Leymah Gbowee experienced the power of prayer after leading a reconciliation effort to eventually end her country's civil war. In 1993, a dream led the peace activist to call a gathering of women that eventually formed the Christian Women's Peace Initiative. The women prayed and fasted for the end of violence, denying their husbands sexual relations until the country reached a ceasefire. Former Liberian President Charles Taylor's regime eventually fell, and Gbowee's friend Ellen Johnson Sirleaf now leads the country's democratic government. Gbowee, a mother of six who splits her time between different countries as she promotes peace, attends an independent evangelical church in Ghana and a Lutheran church in Liberia. Her book, Mighty Be Our Powers (Beast Books), describes how her Christian faith motivated her to continue to fight injustice. CT spoke with Gbowee about the reconciliation efforts that led to her winning the Nobel Peace Prize.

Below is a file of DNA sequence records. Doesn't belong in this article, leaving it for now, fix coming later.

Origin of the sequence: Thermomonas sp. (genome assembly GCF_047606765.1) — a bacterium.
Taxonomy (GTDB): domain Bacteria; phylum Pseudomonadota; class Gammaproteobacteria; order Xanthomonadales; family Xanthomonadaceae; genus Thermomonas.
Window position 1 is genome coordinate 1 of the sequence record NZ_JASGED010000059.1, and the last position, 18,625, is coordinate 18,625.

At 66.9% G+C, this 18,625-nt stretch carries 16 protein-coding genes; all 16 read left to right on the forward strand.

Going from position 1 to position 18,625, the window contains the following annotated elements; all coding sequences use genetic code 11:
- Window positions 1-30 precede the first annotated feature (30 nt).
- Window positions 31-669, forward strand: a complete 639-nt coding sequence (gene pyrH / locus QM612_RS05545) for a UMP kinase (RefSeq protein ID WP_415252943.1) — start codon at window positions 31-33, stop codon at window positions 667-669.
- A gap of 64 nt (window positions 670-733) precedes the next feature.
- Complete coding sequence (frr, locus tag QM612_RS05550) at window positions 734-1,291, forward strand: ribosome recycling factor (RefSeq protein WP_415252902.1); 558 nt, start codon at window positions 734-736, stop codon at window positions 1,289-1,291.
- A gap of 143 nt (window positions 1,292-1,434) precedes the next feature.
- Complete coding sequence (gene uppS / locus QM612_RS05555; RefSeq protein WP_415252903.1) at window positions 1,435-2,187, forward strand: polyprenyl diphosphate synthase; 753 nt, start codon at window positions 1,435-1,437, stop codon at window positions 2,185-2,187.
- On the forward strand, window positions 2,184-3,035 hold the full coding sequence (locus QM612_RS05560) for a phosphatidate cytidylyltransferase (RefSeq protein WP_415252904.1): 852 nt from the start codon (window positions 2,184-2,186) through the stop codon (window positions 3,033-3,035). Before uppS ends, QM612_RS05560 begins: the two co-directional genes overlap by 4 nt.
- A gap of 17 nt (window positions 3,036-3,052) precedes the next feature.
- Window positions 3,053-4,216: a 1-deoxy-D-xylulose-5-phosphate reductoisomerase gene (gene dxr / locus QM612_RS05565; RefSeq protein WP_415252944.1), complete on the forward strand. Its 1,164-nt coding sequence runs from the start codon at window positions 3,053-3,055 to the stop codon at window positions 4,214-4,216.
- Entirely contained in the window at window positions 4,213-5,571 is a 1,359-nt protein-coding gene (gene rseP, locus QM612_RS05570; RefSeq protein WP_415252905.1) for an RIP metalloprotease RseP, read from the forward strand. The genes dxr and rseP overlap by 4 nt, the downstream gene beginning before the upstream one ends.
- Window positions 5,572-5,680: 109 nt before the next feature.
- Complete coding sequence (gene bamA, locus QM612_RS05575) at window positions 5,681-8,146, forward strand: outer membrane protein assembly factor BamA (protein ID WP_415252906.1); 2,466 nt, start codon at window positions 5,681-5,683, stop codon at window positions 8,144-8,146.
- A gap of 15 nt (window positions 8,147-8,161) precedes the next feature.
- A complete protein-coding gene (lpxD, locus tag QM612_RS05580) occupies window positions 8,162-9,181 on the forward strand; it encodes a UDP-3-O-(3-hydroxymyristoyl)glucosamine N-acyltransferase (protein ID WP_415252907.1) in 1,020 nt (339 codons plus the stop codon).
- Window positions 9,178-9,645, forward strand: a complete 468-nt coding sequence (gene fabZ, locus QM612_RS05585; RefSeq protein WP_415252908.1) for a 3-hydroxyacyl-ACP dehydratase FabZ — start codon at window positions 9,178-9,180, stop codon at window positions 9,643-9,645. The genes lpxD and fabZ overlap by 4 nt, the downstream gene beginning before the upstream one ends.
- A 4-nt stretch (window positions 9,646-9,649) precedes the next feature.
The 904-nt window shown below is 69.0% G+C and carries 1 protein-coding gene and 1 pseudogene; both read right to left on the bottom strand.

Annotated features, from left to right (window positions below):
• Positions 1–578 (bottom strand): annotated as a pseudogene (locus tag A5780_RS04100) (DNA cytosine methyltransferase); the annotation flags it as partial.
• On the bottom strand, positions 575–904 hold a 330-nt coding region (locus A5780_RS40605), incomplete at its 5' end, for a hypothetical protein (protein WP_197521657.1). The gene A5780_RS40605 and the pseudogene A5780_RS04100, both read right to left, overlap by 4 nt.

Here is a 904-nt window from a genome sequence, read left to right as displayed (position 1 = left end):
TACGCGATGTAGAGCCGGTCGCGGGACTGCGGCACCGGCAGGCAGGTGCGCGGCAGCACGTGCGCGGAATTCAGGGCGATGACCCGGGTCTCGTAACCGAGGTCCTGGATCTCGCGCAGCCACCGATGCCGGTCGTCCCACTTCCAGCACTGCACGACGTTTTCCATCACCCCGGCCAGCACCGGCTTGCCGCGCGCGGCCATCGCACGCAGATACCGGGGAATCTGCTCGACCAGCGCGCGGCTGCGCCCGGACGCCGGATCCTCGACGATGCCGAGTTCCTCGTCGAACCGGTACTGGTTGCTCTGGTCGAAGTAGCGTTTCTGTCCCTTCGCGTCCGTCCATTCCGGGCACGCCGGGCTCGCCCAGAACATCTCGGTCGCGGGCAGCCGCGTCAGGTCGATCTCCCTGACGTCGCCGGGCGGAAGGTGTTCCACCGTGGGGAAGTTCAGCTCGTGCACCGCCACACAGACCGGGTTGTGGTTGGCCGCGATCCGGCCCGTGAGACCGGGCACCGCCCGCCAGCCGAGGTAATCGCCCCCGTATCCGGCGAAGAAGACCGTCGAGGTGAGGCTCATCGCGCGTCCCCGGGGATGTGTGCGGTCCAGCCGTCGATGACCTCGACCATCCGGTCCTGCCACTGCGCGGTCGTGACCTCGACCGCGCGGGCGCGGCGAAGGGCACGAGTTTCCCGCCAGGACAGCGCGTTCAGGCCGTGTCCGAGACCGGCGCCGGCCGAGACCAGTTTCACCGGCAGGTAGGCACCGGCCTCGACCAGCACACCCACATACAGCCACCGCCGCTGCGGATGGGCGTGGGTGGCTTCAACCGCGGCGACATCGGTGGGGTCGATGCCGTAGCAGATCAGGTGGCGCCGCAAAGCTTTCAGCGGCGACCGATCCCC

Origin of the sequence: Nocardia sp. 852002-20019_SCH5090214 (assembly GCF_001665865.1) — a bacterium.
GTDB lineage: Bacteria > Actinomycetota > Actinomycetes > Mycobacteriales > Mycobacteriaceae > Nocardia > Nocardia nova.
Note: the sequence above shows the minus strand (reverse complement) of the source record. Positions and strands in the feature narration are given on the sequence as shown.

How did you connect the role of reconciliation to faith?
Reconciliation is predominantly about healing brokenness, applying a balm to invisible scars. Even in situations where an offender apologizes, the process of reconciliation is not complete until you can forgive. The ability to forgive is connected to a higher power. Reconciliation is like two people on a journey. You become tied together emotionally. You are chained together. If you want to progress, you have to offer forgiveness. And if the person takes the first step and repents, but you say, "I will not let go," that person is free but you are attached to a chained ball.
Why did you feel that prayer needed to be a part of the process?
There's something special about prayer itself that changes things. It consoles you in your faith ...1
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